Carbs or Protein After a Workout?

Post-workout carbs or protein

I received this question in an email and thought it would make for a good blog post, as it’s a question I receive quite often. If you have something you’d like to see answered, feel free to send a question through the contact page.

Post-workout nutrition choices play a significant role in your ability to recover, build muscle, reduce muscle soreness and even help keep you from getting sick. As important as this “window of opportunity” is, recommendations for what to eat or drink are still surrounded in myth and misunderstanding.

Post-workout nutrition became popularized with research by John Ivy and his team, who later published an appropriately titled book, Nutrient Timing. The very short summary of his findings was that a post-workout meal or shake consisting of carbs and protein, in a ratio of 4:1, seemed to provide the right mix to maximally stimulate glycogen (carbohydrate) repletion and increase protein synthesis.

The downside of the work was that it was primarily focused on athletes and speeding recovery between training sessions. It was not focused on the average person who exercises for health and fitness.

Many sports nutrition companies took Ivy’s research and promoted the 4:1 carb-to-protein post-workout recommendation for everyone. Go for a walk, have a high-carb shake or meal. Play in a softball game (where you stand still most of the time) and have a high-carb shake or meal. Do a basic strength training session and have a high-carb shake or meal.

Non-athletes rarely need to use such a strategy. In fact, for those looking to increase muscle, while minimizing fat gains, such a high-carb, low-protein post-workout option can be detrimental.

Even worse, advertising for supplements and snacks related to exercise send the message that lots of carbs are good. The exaggerated advertising creates an unwarranted excuse to indulge in carbs with reckless abandon following a workout. Then people scratch their heads, wondering why they’re not getting leaner with all the exercise they’re doing.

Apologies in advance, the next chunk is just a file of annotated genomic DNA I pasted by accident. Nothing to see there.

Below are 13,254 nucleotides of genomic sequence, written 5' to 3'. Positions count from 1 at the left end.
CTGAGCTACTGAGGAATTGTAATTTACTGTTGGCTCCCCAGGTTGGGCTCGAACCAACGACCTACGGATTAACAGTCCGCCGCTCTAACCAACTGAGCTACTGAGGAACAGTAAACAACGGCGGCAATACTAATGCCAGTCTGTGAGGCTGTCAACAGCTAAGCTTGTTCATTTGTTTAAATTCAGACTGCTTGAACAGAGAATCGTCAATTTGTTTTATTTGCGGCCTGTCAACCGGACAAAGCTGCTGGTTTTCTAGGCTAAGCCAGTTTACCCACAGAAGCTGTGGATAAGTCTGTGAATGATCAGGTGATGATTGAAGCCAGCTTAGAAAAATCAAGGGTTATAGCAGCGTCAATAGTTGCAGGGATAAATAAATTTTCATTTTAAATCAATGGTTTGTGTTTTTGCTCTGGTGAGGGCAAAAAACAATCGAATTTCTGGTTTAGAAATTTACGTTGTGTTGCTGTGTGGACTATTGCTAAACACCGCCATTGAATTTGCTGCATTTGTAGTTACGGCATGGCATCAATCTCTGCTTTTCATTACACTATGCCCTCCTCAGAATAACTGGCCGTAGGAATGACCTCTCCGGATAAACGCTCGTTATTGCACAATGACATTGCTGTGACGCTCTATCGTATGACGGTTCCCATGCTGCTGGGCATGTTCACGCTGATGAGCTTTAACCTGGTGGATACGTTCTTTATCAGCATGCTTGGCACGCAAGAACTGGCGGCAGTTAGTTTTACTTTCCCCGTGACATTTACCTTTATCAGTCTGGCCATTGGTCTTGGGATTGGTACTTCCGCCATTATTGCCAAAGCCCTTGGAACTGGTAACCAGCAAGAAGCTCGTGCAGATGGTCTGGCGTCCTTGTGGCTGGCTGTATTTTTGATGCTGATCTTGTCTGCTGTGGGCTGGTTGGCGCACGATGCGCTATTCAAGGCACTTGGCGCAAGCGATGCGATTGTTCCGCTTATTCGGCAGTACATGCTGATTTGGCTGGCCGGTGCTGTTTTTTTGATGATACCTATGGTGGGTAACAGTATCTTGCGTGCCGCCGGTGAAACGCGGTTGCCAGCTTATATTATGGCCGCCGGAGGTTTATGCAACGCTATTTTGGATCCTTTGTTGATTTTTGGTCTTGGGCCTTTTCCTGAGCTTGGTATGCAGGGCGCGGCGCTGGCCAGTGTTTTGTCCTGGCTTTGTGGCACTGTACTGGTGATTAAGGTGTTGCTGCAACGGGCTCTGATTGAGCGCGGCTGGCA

Post-workout nutrition strategies for an athlete have different objectives than the objectives of post-exercise nutrition for health and fitness focused people.

The use of protein and carbohydrates, following a workout, are generally recommended for the following reasons:

  • To enhance glycogen replenishment
  • To stimulate protein synthesis
  • To reduce muscle protein breakdown
  • To speed recovery between workouts
  • To support immune function

The question then becomes, “Do your fitness goals and training program drive the need for post-workout carbs and/or protein?”

Post-Workout Carbs and Glycogen Replenishment

As intensity levels of a training session increase, glycogen, or carbohydrate usage, increases. Intensity increases by running, swimming or cycling faster. Intensity can also be increased by performing more sets or reps during a resistance training workout. In fact, during moderate to high-rep-range resistance training performed to muscular failure, glycogen can be depleted by 25-40%.[1] Low-rep, heavy weight training doesn’t tap into glycogen stores very much, as the primary energy source is ATP and creatine phosphate.